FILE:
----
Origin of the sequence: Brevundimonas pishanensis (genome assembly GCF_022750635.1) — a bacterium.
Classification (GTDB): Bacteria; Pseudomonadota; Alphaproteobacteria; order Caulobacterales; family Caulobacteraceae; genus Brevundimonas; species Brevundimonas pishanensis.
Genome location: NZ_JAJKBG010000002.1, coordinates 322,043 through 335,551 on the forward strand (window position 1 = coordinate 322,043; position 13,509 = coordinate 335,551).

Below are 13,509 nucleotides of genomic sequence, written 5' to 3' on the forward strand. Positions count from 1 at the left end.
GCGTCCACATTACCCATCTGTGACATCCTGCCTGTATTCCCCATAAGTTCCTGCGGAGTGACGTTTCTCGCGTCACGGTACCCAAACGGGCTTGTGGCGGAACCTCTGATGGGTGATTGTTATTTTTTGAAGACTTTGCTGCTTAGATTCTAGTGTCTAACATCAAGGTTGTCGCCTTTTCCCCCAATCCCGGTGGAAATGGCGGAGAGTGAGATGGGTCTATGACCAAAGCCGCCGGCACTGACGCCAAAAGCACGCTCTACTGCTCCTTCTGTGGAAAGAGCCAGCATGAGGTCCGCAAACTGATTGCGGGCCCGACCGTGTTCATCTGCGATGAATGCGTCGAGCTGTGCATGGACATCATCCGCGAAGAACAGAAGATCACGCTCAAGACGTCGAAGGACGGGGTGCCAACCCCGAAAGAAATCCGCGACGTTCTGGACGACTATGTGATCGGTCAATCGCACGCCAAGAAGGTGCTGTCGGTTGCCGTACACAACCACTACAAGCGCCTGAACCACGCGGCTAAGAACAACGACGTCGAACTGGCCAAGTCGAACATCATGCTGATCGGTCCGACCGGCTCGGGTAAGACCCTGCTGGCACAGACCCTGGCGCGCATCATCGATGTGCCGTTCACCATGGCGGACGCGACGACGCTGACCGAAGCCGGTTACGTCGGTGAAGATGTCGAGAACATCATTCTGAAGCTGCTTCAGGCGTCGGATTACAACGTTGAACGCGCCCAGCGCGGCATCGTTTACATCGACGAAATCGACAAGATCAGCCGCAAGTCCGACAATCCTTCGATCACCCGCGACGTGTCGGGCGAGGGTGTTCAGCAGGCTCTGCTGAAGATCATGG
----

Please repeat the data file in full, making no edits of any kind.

Origin of the sequence: Brevundimonas pishanensis (genome assembly GCF_022750635.1) — a bacterium.
Classification (GTDB): Bacteria; Pseudomonadota; Alphaproteobacteria; order Caulobacterales; family Caulobacteraceae; genus Brevundimonas; species Brevundimonas pishanensis.
Genome location: NZ_JAJKBG010000002.1, coordinates 322,043 through 335,551 on the forward strand (window position 1 = coordinate 322,043; position 13,509 = coordinate 335,551).

Below are 13,509 nucleotides of genomic sequence, written 5' to 3' on the forward strand. Positions count from 1 at the left end.
GCGTCCACATTACCCATCTGTGACATCCTGCCTGTATTCCCCATAAGTTCCTGCGGAGTGACGTTTCTCGCGTCACGGTACCCAAACGGGCTTGTGGCGGAACCTCTGATGGGTGATTGTTATTTTTTGAAGACTTTGCTGCTTAGATTCTAGTGTCTAACATCAAGGTTGTCGCCTTTTCCCCCAATCCCGGTGGAAATGGCGGAGAGTGAGATGGGTCTATGACCAAAGCCGCCGGCACTGACGCCAAAAGCACGCTCTACTGCTCCTTCTGTGGAAAGAGCCAGCATGAGGTCCGCAAACTGATTGCGGGCCCGACCGTGTTCATCTGCGATGAATGCGTCGAGCTGTGCATGGACATCATCCGCGAAGAACAGAAGATCACGCTCAAGACGTCGAAGGACGGGGTGCCAACCCCGAAAGAAATCCGCGACGTTCTGGACGACTATGTGATCGGTCAATCGCACGCCAAGAAGGTGCTGTCGGTTGCCGTACACAACCACTACAAGCGCCTGAACCACGCGGCTAAGAACAACGACGTCGAACTGGCCAAGTCGAACATCATGCTGATCGGTCCGACCGGCTCGGGTAAGACCCTGCTGGCACAGACCCTGGCGCGCATCATCGATGTGCCGTTCACCATGGCGGACGCGACGACGCTGACCGAAGCCGGTTACGTCGGTGAAGATGTCGAGAACATCATTCTGAAGCTGCTTCAGGCGTCGGATTACAACGTTGAACGCGCCCAGCGCGGCATCGTTTACATCGACGAAATCGACAAGATCAGCCGCAAGTCCGACAATCCTTCGATCACCCGCGACGTGTCGGGCGAGGGTGTTCAGCAGGCTCTGCTGAAGATCATGG